Not really. “Illegal immigration” is not about illegal immigration. I would have thought the issue was only about poverty, until realizing that $40-50 billion a year leave the U.S. in remittances to Latin America, in many cases from those who use American subsidies to free up cash to send home. It is not quite about moral justice, given that the U.S. is in near recession with millions of citizens out of work and whose earning power in the Southwest was eroded by cheaper workers here illegally. Nor is Mexico innocent, but by design seeks to export its own impoverished to win remittances, ease the burden of paying for social services, and build an expatriate community more sympathetic to Mexico the longer and farther it is away from it.
Instead, illegal immigration concerns most advocates not in the abstract sense of changing the law for all, but only in the concrete — solely in the sense of illegal immigration from Latin America in general, and Mexico in particular. In essence, the argument is that a common ethnic tie trumps federal law in a fashion that no others should dare emulate. Even the staunchest advocate of open borders would oppose 3,000 from Kenya or Chad landing in freighters on the American coast and demanding amnesty. Apparently, there is some sort of notion that past history or present ethnic solidarity privileges a distortion of the immigration law to such an extent as to render it ineffective. In other words, advocacy for blanket amnesty and open borders hinges on no one else taking up such an offer except those from Mexico and Latin America: there can be only so much controlled chaos before things get uncontrollably chaotic.
If one were to say that we need to resume mass immigration from Europe, one would be seen as a tribalist, racist even — on the grounds that one’s ethnic profile matched the ethnic profile of those who should be given preference in immigration. Yet imagine if an offer of fast-track citizenship were to be extended to any in a now crumbling EU — or for that matter, anyone at all — with a bachelor’s degree, mastery of English, and $20,000 in capital? I think a million skilled workers would arrive within 12 months, along with billions in capital. So let us be frank. Those accused of racism for wishing immigration law enforced can make the argument that they are racially blind and wish it applied without regard to specific individuals; those accusing others of racism wish to render immigration law null and void, only because of the shared race or ethnic background of those who break it.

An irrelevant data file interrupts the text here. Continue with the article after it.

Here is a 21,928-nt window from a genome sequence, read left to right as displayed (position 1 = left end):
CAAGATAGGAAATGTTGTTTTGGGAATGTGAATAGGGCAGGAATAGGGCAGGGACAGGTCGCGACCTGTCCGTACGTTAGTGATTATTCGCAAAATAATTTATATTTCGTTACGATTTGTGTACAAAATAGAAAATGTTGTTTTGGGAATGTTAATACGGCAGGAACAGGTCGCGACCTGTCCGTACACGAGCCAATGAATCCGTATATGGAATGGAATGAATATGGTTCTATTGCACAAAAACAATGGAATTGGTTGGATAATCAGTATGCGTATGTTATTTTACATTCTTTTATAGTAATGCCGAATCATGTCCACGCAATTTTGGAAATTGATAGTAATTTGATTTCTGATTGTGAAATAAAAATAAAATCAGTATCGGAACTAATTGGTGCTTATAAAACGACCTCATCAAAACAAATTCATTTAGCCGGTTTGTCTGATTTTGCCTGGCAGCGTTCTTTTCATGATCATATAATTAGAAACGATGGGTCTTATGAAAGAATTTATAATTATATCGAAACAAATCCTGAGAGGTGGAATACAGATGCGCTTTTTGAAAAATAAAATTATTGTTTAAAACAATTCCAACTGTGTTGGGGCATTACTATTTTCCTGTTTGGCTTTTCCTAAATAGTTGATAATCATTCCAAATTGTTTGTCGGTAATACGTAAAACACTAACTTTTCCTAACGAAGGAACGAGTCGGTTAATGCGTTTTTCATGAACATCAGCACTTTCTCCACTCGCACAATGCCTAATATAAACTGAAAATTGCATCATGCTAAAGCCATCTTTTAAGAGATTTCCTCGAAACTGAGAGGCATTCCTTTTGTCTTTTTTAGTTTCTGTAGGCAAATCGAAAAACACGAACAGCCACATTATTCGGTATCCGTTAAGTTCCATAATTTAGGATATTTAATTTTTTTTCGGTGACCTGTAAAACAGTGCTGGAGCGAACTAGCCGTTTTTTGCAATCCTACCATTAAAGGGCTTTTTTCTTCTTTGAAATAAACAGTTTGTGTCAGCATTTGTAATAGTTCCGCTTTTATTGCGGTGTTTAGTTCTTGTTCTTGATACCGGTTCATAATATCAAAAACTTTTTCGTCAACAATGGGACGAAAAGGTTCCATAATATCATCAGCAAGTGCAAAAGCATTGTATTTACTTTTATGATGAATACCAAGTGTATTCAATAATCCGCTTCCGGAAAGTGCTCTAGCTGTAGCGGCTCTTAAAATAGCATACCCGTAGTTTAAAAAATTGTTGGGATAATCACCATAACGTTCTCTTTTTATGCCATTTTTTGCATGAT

The frightening thing about illegal immigration is that it is racially/ethnically driven; its advocates have little concern about extending their principles to others, and, in that sense, it is a sort of selfishness, designed to enhance one’s own political constituency within the United States while eroding the law, as if to say, “U.S. law must not apply to my ethnic group but should be enforced in all other cases.”